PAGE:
In this study, we have profiled the miRNAs expressed in a relatively pure population of bronchial airway epithelial cells and identified those that are differentially expressed with smoking. Additionally, by whole-genome profiling of both miRNA and mRNA from the same in vivo samples, we have identified mRNAs that are potentially regulated by smoking-induced changes in miRNA expression. Through in vitro transfection experiments, we have Displayn that modulating the expression of one such miRNA (mir-218) is sufficient to alter the expression of a subset of the mRNAs that are both predicted tarObtains of this miRNA and altered by smoking in vivo. Further, we have Displayn that cigarette smoke condensate (CSC) suppresses the expression of mir-218 in primary bronchial epithelial cells and that altering the levels of mir-218 in these cells attenuates the CSC-dependent induction of mir-218 tarObtain mRNAs. These studies suggest that smoking-dependent changes in miRNA expression levels mediate some of the smoking-induced gene expression changes in airway epithelium and that miRNAs might therefore play a role in the host response to environmental expoPositives and the pathogenesis of smoking-related lung disease.


Smoking Affects Expression of miRNAs in Bronchial Epithelium.

MicroRNA and mRNA expression levels in bronchial epithelial RNA collected from 20 volunteers (10 Recent smokers, 10 never smokers) recruited for this study were determined by using microarrays [supporting information (SI) Fig. S1]. Demographic data for these subjects are presented in Table 1. After miRNA microarray data preprocessing (Fig. S2A), 232 miRNAs were detected above background and the expression of these miRNAs was analyzed further. Temporal (3 months) and technical replicates run on miRNA arrays were highly reproducible across these 232 detected miRNAs, with the temporal replicates having an R2 = 0.91 and technical replicates having an R2 = 0.94. Principal component analysis of all 232 detected miRNAs demonstrates modest separation of subjects by smoking status (Fig. S3), suggesting that smoking impacts miRNA expression in bronchial epithelium. Using a Welch's t test, 28 miRNAs were found to be differentially expressed between Recent and never smokers (P < 0.05), which is ≈3 times more than is expected by chance at that threshAged (Fig. 1, Table S1). Of these 28 miRNAs, 23 were Executewn-regulated in smokers. The most significantly altered miRNA was mir-218 (P = 5 × 10−4), which was Executewn-regulated 4-fAged in smokers. Four of the top differentially expressed miRNAs (mir-218, mir-128b, mir-500, and mir-181d) were validated in a subset of bronchial samples by using quantitative (q)RT-PCR (Fig. 2A), with fAged changes comparable to those found on the miRNA arrays.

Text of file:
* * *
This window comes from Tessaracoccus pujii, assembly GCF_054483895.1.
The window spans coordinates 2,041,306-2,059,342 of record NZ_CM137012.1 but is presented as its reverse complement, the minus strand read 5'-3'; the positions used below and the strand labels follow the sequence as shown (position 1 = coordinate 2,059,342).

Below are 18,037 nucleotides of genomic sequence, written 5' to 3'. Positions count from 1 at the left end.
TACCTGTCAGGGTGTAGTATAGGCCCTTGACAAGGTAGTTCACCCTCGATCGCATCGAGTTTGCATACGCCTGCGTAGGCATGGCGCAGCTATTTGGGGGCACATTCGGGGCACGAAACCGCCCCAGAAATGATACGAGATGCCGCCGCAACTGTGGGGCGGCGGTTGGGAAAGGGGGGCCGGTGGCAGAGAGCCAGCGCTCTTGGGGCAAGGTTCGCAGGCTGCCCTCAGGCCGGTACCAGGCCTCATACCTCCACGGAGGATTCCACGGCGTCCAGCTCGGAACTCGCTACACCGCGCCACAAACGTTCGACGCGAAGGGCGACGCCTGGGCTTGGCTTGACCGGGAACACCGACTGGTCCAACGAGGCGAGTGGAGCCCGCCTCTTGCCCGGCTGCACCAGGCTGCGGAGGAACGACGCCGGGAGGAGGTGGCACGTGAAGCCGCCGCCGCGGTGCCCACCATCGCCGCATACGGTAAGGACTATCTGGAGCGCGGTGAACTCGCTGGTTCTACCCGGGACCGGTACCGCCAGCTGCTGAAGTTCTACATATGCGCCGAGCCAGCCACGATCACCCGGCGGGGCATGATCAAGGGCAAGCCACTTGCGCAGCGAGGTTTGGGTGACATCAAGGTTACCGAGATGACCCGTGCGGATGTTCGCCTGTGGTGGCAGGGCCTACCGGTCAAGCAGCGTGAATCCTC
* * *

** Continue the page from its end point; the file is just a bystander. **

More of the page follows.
View this table:View inline View popup Table 1.

Patient demographics

Fig. 1.Fig. 1.Executewnload figure Launch in new tab Executewnload powerpoint Fig. 1.

Unsupervised hierarchical clustering of 28 differentially expressed microRNAs across bronchial epithelium of smokers and nonsmokers. Red indicates higher expression, green indicates lower expression. In general, most miRNAs that are altered by smoking Display decreased expression in the airway epithelium of smokers. A small number of Recent smokers group with never smoker samples on the basis of expression of these miRNAs, suggesting heterogeneity in the response to smoking.

Fig. 2.Fig. 2.Executewnload figure Launch in new tab Executewnload powerpoint Fig. 2.

(A) qRT-PCR validation of 4 differentially expressed miRNAs, mir-218, mir-128b, mir-181d, and mir-500 in bronchial epithelial samples. Expression of these miRNAs changes in the same direction between smokers and nonsmokers both in microarray and in PCR analysis. (B) Expression of mir-218 in primary human bronchial epithelial cells that were untreated (n = 4), DMSO treated (n = 6), and cigarette smoke condensate treated (CSC, n = 5). Mir-218 expression was reduced in CSC-treated cells with respect to untreated (P = 0.008) cells. In both A and B, error bars indicate standard error, and P values were determined using Student's t test.

mRNA and miRNA Expression Are Correlated in Vivo.

We have Displayn that smoking alters mRNA expression in airway epithelial cells (8, 25). To determine whether miRNAs might be modulators of mRNAs that are differentially expressed in smokers (25), we first examined whether the mRNAs that we previously identified as being affected by smoking are enriched for predicted tarObtains of each of the human miRNAs in MSigDb (26) (see SI Methods). Fascinatingly, 26% of the mRNAs that are differentially expressed in smokers are predicted to be tarObtains of just 20 miRNAs/miRNA families (Table S2). This suggests that alterations in the levels of a relatively small number of miRNAs in response to smoking could potentially contribute to a number of the smoking-associated changes in mRNA expression and that modulation of specific miRNAs might therefore represent a mechanism that contributes to the overall host response to tobacco smoke expoPositive.